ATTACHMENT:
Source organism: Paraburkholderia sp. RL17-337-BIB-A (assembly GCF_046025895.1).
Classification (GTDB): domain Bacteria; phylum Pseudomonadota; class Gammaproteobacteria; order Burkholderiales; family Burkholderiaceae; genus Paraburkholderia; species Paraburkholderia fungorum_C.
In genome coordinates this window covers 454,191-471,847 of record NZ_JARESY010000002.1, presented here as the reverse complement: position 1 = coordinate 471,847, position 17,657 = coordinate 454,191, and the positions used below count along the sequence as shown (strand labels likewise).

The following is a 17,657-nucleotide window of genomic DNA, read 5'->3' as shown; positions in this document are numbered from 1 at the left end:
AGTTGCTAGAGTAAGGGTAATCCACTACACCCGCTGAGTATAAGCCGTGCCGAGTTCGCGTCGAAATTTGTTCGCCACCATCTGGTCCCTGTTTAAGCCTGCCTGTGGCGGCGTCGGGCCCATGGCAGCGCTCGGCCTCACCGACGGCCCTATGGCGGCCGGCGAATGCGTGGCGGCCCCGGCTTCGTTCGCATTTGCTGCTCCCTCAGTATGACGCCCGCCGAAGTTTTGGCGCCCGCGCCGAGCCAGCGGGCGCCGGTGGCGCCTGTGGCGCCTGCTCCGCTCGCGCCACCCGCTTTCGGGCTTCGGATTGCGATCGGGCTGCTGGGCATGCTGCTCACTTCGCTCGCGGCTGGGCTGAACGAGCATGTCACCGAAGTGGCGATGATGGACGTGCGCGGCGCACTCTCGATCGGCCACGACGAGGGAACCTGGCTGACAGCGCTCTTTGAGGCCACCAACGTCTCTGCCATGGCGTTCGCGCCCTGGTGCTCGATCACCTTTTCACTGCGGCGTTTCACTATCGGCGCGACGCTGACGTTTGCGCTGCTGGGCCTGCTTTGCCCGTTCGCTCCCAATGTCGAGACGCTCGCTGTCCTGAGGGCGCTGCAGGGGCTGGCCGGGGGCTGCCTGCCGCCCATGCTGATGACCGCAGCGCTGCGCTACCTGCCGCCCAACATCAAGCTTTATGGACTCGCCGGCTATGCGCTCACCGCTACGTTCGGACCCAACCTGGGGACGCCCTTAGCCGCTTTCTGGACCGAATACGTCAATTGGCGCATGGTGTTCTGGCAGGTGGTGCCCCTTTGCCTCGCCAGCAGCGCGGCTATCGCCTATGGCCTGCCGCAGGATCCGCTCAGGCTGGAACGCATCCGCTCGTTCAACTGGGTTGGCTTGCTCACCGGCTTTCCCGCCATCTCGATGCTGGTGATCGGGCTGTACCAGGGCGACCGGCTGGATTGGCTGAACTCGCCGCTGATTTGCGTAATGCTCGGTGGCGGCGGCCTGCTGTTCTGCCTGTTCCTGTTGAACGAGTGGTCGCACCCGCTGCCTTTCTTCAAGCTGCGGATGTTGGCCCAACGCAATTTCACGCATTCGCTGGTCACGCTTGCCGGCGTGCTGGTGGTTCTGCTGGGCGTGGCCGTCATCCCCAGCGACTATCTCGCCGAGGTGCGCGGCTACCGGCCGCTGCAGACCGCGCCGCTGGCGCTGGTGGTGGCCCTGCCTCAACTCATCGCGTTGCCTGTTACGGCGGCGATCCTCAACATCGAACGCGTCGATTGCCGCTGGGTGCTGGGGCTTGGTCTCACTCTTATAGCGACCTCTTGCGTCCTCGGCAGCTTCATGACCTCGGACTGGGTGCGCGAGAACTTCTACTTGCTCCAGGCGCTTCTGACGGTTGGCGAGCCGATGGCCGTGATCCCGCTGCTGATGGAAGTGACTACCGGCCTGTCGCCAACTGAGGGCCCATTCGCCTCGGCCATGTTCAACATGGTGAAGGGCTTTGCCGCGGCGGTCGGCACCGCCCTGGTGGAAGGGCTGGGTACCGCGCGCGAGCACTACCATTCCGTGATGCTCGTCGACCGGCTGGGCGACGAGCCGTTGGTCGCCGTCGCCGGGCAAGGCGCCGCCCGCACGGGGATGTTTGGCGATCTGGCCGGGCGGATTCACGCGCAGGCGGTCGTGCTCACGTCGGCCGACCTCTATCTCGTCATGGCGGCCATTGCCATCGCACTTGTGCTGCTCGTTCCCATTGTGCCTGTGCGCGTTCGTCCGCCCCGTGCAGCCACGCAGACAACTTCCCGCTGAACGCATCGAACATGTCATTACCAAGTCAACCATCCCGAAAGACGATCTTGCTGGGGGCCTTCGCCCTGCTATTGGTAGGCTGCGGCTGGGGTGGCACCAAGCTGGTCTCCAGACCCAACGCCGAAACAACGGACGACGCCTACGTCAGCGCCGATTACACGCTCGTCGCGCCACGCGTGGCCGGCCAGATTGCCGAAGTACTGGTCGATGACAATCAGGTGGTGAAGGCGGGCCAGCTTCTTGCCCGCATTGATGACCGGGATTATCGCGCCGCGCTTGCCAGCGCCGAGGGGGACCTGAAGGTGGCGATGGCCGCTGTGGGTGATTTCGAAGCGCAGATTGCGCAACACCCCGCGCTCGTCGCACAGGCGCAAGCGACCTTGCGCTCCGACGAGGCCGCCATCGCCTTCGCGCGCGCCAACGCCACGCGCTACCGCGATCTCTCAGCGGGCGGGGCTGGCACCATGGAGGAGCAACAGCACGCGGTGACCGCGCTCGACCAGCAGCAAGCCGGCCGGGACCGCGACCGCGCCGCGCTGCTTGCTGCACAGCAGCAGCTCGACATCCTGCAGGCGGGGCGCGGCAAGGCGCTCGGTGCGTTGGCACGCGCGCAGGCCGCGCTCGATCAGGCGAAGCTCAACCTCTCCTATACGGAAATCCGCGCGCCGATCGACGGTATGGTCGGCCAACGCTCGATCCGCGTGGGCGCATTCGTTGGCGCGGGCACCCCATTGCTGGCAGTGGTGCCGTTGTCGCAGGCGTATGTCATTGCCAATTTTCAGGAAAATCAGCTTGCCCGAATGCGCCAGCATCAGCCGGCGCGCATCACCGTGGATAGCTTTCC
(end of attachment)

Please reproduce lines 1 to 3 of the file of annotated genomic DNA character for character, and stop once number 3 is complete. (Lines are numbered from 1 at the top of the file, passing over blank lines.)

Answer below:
Source organism: Paraburkholderia sp. RL17-337-BIB-A (assembly GCF_046025895.1).
Classification (GTDB): domain Bacteria; phylum Pseudomonadota; class Gammaproteobacteria; order Burkholderiales; family Burkholderiaceae; genus Paraburkholderia; species Paraburkholderia fungorum_C.
In genome coordinates this window covers 454,191-471,847 of record NZ_JARESY010000002.1, presented here as the reverse complement: position 1 = coordinate 471,847, position 17,657 = coordinate 454,191, and the positions used below count along the sequence as shown (strand labels likewise).